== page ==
A North Island First Nation is working to reclaim historic masks from the Royal BC Museum for a week-long potlatch planned next summer.
In a statement Friday, reported by the Victoria Times-Colonist, hereditary chiefs for the Gwa’sala-‘Nakwaxda’xw Nation say they plan to reclaim 17 masks and other treasures, to be stored and displayed their new Big House near Port Hardy, currently under construction since last year. It’s expected to be completed in early summer.
The potlatch planned to celebrate completion will be the first in more than 60 years. Potlatches were banned in Canada until 1951.
Museum acting CEO Tracey Drake says in a statement that the museum is working with the nation to return historical items. They have been in negotiations over the masks since 2018.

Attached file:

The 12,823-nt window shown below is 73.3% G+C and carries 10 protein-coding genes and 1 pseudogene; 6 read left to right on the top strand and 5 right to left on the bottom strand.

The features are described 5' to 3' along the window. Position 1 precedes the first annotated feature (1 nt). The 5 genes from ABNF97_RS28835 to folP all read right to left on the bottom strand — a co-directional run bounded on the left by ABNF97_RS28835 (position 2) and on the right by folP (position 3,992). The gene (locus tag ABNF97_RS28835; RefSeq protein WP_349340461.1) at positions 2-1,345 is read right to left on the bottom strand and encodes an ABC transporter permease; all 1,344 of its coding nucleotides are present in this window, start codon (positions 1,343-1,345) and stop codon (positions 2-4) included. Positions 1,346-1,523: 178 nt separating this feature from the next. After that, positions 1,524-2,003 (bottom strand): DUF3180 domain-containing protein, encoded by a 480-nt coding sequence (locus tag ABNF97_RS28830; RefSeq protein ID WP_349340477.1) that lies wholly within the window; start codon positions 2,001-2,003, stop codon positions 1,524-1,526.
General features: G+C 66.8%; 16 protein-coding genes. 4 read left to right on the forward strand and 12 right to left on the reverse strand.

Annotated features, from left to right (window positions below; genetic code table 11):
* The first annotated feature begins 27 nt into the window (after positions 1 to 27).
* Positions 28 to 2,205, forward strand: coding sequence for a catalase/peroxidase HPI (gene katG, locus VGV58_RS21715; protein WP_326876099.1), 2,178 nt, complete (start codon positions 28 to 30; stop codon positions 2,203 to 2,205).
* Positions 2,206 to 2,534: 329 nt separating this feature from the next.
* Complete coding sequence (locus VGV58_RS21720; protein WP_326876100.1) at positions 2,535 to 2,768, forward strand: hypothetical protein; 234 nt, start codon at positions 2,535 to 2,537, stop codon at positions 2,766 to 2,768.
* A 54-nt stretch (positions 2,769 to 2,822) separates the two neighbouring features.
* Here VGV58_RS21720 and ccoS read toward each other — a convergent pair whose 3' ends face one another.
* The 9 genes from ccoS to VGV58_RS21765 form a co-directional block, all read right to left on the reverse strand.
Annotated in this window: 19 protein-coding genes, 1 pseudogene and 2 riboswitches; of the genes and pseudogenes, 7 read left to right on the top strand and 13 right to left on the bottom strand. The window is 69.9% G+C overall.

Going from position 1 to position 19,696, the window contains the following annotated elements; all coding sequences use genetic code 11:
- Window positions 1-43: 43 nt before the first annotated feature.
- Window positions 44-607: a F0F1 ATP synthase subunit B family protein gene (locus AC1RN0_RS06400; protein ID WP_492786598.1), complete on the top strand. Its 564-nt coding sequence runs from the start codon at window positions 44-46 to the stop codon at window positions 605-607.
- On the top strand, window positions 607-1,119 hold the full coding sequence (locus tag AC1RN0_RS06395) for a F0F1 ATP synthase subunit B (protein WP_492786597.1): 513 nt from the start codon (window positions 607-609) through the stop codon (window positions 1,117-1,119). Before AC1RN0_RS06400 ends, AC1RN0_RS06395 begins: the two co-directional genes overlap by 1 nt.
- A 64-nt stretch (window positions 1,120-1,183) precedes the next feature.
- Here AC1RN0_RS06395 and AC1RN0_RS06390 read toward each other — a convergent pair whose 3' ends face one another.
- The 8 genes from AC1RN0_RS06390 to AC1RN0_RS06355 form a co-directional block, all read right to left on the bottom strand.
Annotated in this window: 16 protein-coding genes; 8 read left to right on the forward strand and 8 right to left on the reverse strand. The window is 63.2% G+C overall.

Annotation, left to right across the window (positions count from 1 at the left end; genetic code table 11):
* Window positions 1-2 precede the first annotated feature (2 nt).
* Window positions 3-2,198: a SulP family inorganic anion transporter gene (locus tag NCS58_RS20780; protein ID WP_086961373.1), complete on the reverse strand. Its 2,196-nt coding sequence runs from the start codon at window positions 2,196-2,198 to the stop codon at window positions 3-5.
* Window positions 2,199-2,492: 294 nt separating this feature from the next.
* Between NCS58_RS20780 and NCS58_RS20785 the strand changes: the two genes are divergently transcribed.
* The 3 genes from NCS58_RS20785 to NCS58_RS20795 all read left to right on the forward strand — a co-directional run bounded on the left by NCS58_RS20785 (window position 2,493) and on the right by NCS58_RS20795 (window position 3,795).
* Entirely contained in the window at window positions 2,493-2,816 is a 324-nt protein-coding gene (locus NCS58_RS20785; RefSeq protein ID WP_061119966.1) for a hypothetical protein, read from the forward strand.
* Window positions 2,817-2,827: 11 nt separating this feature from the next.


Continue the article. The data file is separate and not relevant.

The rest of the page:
In 1964, the nation moved from its traditional territory in Smith and Seymour Inlets to the Tsulquate reserve near Port Hardy. They have not had a big house for community gatherings since.
According to the nation, the big house is a sacred place for potlatch ceremonies and traditional dance. Potlatches mark important events like marriages, naming of children, or mourning the passing of a loved one. The big house is also a place for traditional ways of governance. For example, hereditary chiefs can settle disputes over claiming a title or feuds between families.